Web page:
Rather than replacing them, however, Hess found that a geothermal “pump-and-dump” system would cost just $500 more than installing the equivalent HVAC capacity of traditional air-to-air units and came with a life expectancy of 25 to 30 years.
Regarding energy use, Hess said his geothermal setup is rated at far above the Seasonal Energy Efficiency Rating (SEER) of an air-to-air system.
“The beauty of geothermal is that not only is it more efficient, but they’re two-speed,” he said. “At a normal speed they’re 43 SEER, and at high speed they’re 24 SEER, opposed to the top-of-the-line air-to-air units we looked at, which were around 14 SEER.”
Another stop on the solar tour was the Monkey Junction residence of Deborah Mosca, who, along with her husband, experienced with residential PV at their previous home in San Diego, Calif.
During an Oct. 18 interview, she explained that they decided soon after moving east to do the same at their new home, due to both environmental and monetary benefits.
“The cost to get a solar unit on our house here was lower than in California,” Mosca said. “The real question is the reason you’re going into it. Is it just money? Is it increasing the value of your property? Or is it to have an impact on the environment? For us it was all of those.”
She added that they sell their excess energy to Duke Energy when they produce more than they use in a month. The program allows them to “roll over” energy credits through the year if they have a surplus in a given month. However at the end of May, Duke resets their existing credits to zero, meaning this year they lost many of the credits they accumulated while consuming less energy in the spring. Mosca added that she hopes to turn more of that excess electricity into transportation once they bring their electric car back from California.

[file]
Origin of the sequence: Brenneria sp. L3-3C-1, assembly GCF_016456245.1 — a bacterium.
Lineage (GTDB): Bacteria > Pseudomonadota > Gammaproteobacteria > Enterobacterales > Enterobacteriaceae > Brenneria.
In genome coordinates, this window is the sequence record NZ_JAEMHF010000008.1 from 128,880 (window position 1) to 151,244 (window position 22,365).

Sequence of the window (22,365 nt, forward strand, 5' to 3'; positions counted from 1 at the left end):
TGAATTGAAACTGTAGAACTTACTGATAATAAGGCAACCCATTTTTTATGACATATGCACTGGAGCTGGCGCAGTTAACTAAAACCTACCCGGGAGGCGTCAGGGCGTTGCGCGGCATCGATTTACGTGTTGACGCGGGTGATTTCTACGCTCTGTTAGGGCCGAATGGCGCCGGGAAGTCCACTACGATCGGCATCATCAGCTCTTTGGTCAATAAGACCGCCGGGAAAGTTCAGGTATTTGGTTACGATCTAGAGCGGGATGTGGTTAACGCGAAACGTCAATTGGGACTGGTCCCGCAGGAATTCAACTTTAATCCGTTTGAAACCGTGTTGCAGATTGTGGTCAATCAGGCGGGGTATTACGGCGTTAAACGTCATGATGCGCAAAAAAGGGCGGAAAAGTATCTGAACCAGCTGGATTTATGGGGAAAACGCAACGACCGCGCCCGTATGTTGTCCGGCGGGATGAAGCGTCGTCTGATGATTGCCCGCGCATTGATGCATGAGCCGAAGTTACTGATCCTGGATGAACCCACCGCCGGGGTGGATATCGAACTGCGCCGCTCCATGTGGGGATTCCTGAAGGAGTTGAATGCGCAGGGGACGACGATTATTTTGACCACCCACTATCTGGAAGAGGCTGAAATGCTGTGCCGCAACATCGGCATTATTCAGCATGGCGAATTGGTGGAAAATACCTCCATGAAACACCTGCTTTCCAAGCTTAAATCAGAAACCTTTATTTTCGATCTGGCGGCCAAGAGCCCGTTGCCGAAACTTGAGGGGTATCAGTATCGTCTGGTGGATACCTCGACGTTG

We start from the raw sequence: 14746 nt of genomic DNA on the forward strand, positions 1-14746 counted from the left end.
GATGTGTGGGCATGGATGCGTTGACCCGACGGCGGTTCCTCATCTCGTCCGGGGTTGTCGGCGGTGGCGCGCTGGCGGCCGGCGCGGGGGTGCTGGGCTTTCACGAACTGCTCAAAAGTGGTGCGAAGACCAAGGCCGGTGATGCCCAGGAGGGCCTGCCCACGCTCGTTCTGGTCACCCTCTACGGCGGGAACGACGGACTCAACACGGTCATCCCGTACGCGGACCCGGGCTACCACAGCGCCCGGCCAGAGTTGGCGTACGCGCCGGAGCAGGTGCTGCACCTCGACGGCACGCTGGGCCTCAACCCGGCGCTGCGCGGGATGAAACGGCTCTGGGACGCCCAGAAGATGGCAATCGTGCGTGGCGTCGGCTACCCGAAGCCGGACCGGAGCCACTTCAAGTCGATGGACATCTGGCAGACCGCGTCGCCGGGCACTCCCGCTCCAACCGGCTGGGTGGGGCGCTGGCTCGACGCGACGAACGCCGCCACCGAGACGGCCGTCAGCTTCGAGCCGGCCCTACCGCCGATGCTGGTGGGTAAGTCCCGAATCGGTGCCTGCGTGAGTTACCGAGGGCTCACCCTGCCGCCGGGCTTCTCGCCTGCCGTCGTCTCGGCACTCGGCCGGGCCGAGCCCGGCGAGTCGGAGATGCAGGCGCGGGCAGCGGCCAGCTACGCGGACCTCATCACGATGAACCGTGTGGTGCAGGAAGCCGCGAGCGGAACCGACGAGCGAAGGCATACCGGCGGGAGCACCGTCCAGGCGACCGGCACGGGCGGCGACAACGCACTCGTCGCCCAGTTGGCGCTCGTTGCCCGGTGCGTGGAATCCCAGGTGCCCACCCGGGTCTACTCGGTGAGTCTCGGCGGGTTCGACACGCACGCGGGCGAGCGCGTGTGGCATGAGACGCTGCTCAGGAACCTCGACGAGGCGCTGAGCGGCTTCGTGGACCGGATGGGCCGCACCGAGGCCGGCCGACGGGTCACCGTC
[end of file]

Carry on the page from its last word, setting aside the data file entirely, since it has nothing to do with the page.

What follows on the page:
Programs that allow residences like the Moscas’ to sell electricity to the grid are known as power purchase agreements, and include non-utility solar installations owned by residents, businesses and other third parties.
The Interstate Renewable Energy Council’s (IREC) annual report, released in July 2013, showed that power purchase agreements accounted for 93 percent of nationwide solar electricity generation. The United States’ residential installations of PV, while accounting for less than 15 percent of overall PV capacity, nearly doubled between 2010 and 2012. North Carolina currently ranks sixth in the nation for installed PV capacity with a total of 207.9 MW.
The report points to North Carolina as an up-and-coming leader in PV capacity, having doubled its installations from the previous year. Its 122 megawatts made up 4 percent of installed capacity nationwide in 2012. This echoes Donoghue’s take on the local market, which he said has been rapidly accelerating since he started Cape Fear Solar Systems in 2008.
“Solar is going to become the new granite countertop for homebuilders,” he said. “I’d say in five to eight years it’s going to become pretty standard on new homes.”